The army is on standby to help deliver food, medicines and fuels if there are shortages in the wake of a “no deal” Brexit, according to a report.
Plans for the armed forces to help civilian authorities in the event of civil emergencies have been dusted off as part of contingency preparations for Britain leaving the EU without an agreement, the Sunday Times reports.
This would see helicopters and army trucks being used to get supplies to vulnerable people outside the South East who were having difficulties getting the medicines they require, according to the newspaper.
An unnamed minister told the Sunday Times that the military would be drafted in if problems at Britain’s ports caused shortages of food, fuel and medicines.
They said: “There is a lot of civil contingency planning around the prospect of no deal. That’s not frightening the horses, that’s just being utterly realistic.”
A Ministry of Defence source said there had been “no formal request” to supply aid, but acknowledged there is a “blueprint for us supporting the civilian authorities that can be dusted off”.
The newspaper’s report also said there would be a significant impact on the NHS, with the health service moving onto a year-round “winter crisis footing”.
Prime Minister Theresa May – who has repeatedly said no Brexit deal is better than a bad deal – said earlier this week that the British public should feel “reassurance and comfort” over the government’s preparations for a no deal scenario.
Mrs May did not deny stockpiling was taking place, but said Downing Street was being “responsible and sensible” whilst simultaneously trying to strike a good deal with Brussels.
She told 5 News: “Far from being worried about preparations that we are making, I would say that people should take reassurance and comfort from the fact that the government is saying we are in a negotiation, we are working for a good deal – I believe we can get a good deal – but… because we don’t know what the outcome is going to be… let’s prepare for every eventuality.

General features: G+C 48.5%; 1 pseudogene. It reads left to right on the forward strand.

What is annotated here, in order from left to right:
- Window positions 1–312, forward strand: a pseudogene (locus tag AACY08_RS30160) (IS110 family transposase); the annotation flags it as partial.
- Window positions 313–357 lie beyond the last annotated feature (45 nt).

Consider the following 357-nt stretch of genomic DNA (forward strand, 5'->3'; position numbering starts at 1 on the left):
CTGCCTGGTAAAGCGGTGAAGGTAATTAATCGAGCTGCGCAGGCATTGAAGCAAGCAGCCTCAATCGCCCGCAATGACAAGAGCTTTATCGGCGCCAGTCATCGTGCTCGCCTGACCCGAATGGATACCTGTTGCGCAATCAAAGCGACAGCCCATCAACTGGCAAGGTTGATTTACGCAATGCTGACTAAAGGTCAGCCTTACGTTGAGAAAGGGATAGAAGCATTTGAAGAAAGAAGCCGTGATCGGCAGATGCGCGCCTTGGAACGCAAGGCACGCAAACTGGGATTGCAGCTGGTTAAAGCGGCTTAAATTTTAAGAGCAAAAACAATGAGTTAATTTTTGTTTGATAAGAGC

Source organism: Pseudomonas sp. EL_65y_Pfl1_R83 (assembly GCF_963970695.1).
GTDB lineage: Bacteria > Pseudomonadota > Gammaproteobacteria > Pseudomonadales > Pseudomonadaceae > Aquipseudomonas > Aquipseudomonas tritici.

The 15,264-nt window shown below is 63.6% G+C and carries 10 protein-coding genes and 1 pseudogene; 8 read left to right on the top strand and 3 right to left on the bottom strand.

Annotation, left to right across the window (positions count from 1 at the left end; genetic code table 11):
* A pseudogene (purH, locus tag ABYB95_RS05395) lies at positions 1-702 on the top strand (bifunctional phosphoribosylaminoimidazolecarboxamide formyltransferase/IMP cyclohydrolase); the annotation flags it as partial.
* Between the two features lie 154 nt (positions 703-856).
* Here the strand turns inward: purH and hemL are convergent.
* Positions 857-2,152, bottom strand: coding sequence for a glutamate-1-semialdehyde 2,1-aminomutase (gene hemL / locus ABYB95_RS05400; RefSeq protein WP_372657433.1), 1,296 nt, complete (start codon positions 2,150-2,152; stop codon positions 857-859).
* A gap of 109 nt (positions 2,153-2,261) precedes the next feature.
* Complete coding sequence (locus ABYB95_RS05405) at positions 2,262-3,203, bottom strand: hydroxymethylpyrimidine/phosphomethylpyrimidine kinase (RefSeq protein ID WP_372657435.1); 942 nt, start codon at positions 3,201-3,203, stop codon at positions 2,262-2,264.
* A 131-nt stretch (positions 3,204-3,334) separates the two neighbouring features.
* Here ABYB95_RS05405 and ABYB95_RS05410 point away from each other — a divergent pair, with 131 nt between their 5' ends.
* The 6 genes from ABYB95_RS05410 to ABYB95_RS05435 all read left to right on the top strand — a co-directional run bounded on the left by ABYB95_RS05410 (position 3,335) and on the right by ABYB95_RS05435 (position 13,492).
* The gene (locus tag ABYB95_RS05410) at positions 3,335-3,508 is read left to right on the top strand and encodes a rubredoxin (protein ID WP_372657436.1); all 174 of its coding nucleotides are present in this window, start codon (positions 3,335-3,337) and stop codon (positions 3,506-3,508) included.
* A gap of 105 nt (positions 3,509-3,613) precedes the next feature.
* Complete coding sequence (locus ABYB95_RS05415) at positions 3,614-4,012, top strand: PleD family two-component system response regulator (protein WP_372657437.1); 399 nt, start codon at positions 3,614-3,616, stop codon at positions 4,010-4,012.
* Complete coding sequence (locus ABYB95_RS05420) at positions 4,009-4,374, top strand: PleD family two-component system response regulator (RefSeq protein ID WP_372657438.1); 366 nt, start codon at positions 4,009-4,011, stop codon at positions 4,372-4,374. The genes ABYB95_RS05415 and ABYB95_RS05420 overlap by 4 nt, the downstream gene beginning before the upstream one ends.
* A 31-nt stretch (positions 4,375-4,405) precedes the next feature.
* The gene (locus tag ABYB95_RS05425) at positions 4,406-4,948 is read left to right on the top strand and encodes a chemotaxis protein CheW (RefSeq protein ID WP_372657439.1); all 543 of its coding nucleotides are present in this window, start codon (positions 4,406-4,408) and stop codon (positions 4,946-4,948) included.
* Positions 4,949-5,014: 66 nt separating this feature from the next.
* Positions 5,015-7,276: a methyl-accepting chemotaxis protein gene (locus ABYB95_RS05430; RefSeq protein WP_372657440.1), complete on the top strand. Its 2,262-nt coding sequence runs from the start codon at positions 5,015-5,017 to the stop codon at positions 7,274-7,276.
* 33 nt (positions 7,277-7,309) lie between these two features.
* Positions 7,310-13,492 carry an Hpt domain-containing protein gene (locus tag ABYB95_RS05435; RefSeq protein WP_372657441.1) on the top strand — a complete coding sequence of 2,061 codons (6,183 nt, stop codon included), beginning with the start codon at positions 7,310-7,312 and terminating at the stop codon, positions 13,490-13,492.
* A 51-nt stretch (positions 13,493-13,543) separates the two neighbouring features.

“This is not just about stockpiling.
“That concept, what it is, is about making sure that we will be able to continue to do the things that are necessary once we have left the European Union, if we leave without a deal.”
Chancellor Philip Hammond echoed the PM’s words, saying it was “sensible and responsible” for the government to be working in conjunction with industry to stockpile certain vital supplies for the event of no deal.
He said: “That’s a sensible and responsible thing for a Government to do and large businesses who are importing or exporting large volumes of products or produce will be making contingency plans, and we would encourage them to do so and work closely with them as they are putting those plans together.”
Health Secretary Matt Hancock told MPs on Tuesday he had asked officials to “work up options for stockpiling” by the pharmaceutical industry, while Brexit Secretary Dominic Raab said the government would be taking steps to make sure there is an “adequate food supply”.
Ministers said last week that the government would be putting out roughly 70 “technical notices” in the coming weeks, which would lay out the necessary preparations in the UK for exiting without a deal.
According to the Sunday Times, these reports will be published all together on one day in late August, rather than throughout the summer, because of fears this would alarm the public.